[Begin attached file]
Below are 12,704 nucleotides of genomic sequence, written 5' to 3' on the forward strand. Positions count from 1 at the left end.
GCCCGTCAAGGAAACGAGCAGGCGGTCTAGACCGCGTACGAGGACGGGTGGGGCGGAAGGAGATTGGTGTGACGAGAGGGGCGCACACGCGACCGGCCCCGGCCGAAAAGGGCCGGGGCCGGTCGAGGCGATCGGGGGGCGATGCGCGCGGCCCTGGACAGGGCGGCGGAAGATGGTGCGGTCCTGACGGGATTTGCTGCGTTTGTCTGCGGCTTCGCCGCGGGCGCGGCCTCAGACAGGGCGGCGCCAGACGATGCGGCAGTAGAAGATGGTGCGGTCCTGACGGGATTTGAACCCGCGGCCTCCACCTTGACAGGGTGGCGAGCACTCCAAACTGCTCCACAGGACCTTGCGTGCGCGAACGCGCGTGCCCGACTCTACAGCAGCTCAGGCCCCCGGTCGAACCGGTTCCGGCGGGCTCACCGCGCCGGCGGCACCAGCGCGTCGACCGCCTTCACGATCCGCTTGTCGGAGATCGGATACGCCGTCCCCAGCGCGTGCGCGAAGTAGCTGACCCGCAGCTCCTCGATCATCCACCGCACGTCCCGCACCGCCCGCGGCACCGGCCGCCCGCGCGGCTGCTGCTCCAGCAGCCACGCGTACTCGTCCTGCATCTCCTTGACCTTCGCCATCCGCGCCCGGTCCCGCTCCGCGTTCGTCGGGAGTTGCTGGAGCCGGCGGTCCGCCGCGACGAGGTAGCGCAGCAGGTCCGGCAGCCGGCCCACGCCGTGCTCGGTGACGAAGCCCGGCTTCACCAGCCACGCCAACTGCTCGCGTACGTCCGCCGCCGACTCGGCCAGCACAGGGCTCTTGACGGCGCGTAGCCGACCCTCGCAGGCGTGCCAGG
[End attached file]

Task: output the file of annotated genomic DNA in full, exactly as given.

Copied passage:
Below are 12,704 nucleotides of genomic sequence, written 5' to 3' on the forward strand. Positions count from 1 at the left end.
GCCCGTCAAGGAAACGAGCAGGCGGTCTAGACCGCGTACGAGGACGGGTGGGGCGGAAGGAGATTGGTGTGACGAGAGGGGCGCACACGCGACCGGCCCCGGCCGAAAAGGGCCGGGGCCGGTCGAGGCGATCGGGGGGCGATGCGCGCGGCCCTGGACAGGGCGGCGGAAGATGGTGCGGTCCTGACGGGATTTGCTGCGTTTGTCTGCGGCTTCGCCGCGGGCGCGGCCTCAGACAGGGCGGCGCCAGACGATGCGGCAGTAGAAGATGGTGCGGTCCTGACGGGATTTGAACCCGCGGCCTCCACCTTGACAGGGTGGCGAGCACTCCAAACTGCTCCACAGGACCTTGCGTGCGCGAACGCGCGTGCCCGACTCTACAGCAGCTCAGGCCCCCGGTCGAACCGGTTCCGGCGGGCTCACCGCGCCGGCGGCACCAGCGCGTCGACCGCCTTCACGATCCGCTTGTCGGAGATCGGATACGCCGTCCCCAGCGCGTGCGCGAAGTAGCTGACCCGCAGCTCCTCGATCATCCACCGCACGTCCCGCACCGCCCGCGGCACCGGCCGCCCGCGCGGCTGCTGCTCCAGCAGCCACGCGTACTCGTCCTGCATCTCCTTGACCTTCGCCATCCGCGCCCGGTCCCGCTCCGCGTTCGTCGGGAGTTGCTGGAGCCGGCGGTCCGCCGCGACGAGGTAGCGCAGCAGGTCCGGCAGCCGGCCCACGCCGTGCTCGGTGACGAAGCCCGGCTTCACCAGCCACGCCAACTGCTCGCGTACGTCCGCCGCCGACTCGGCCAGCACAGGGCTCTTGACGGCGCGTAGCCGACCCTCGCAGGCGTGCCAGG